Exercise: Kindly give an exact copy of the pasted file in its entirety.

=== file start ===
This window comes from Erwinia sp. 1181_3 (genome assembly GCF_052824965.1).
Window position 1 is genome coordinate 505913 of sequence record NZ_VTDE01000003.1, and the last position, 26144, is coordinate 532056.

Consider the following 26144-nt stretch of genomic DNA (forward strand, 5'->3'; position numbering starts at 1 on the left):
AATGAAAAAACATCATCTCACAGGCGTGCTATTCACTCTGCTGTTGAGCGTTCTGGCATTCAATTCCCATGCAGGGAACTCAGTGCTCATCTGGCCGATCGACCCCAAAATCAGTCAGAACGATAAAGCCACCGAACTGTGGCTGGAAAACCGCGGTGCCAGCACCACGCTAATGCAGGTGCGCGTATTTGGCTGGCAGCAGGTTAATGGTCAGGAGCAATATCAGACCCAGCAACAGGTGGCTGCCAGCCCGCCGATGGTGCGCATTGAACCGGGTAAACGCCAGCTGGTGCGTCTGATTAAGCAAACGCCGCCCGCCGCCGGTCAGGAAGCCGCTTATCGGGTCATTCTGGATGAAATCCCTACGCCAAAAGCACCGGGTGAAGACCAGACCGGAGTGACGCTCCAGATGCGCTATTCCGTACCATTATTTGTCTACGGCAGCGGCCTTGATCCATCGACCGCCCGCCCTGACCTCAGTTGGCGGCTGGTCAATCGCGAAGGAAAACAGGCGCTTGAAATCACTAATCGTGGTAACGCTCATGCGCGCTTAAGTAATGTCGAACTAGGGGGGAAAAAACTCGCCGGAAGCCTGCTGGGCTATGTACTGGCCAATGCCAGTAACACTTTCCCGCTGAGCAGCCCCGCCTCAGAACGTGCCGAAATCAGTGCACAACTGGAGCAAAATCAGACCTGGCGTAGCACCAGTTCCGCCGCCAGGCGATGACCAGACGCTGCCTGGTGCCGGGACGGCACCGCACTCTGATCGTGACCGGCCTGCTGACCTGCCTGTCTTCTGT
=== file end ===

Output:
This window comes from Erwinia sp. 1181_3 (genome assembly GCF_052824965.1).
Window position 1 is genome coordinate 505913 of sequence record NZ_VTDE01000003.1, and the last position, 26144, is coordinate 532056.

Consider the following 26144-nt stretch of genomic DNA (forward strand, 5'->3'; position numbering starts at 1 on the left):
AATGAAAAAACATCATCTCACAGGCGTGCTATTCACTCTGCTGTTGAGCGTTCTGGCATTCAATTCCCATGCAGGGAACTCAGTGCTCATCTGGCCGATCGACCCCAAAATCAGTCAGAACGATAAAGCCACCGAACTGTGGCTGGAAAACCGCGGTGCCAGCACCACGCTAATGCAGGTGCGCGTATTTGGCTGGCAGCAGGTTAATGGTCAGGAGCAATATCAGACCCAGCAACAGGTGGCTGCCAGCCCGCCGATGGTGCGCATTGAACCGGGTAAACGCCAGCTGGTGCGTCTGATTAAGCAAACGCCGCCCGCCGCCGGTCAGGAAGCCGCTTATCGGGTCATTCTGGATGAAATCCCTACGCCAAAAGCACCGGGTGAAGACCAGACCGGAGTGACGCTCCAGATGCGCTATTCCGTACCATTATTTGTCTACGGCAGCGGCCTTGATCCATCGACCGCCCGCCCTGACCTCAGTTGGCGGCTGGTCAATCGCGAAGGAAAACAGGCGCTTGAAATCACTAATCGTGGTAACGCTCATGCGCGCTTAAGTAATGTCGAACTAGGGGGGAAAAAACTCGCCGGAAGCCTGCTGGGCTATGTACTGGCCAATGCCAGTAACACTTTCCCGCTGAGCAGCCCCGCCTCAGAACGTGCCGAAATCAGTGCACAACTGGAGCAAAATCAGACCTGGCGTAGCACCAGTTCCGCCGCCAGGCGATGACCAGACGCTGCCTGGTGCCGGGACGGCACCGCACTCTGATCGTGACCGGCCTGCTGACCTGCCTGTCTTCTGT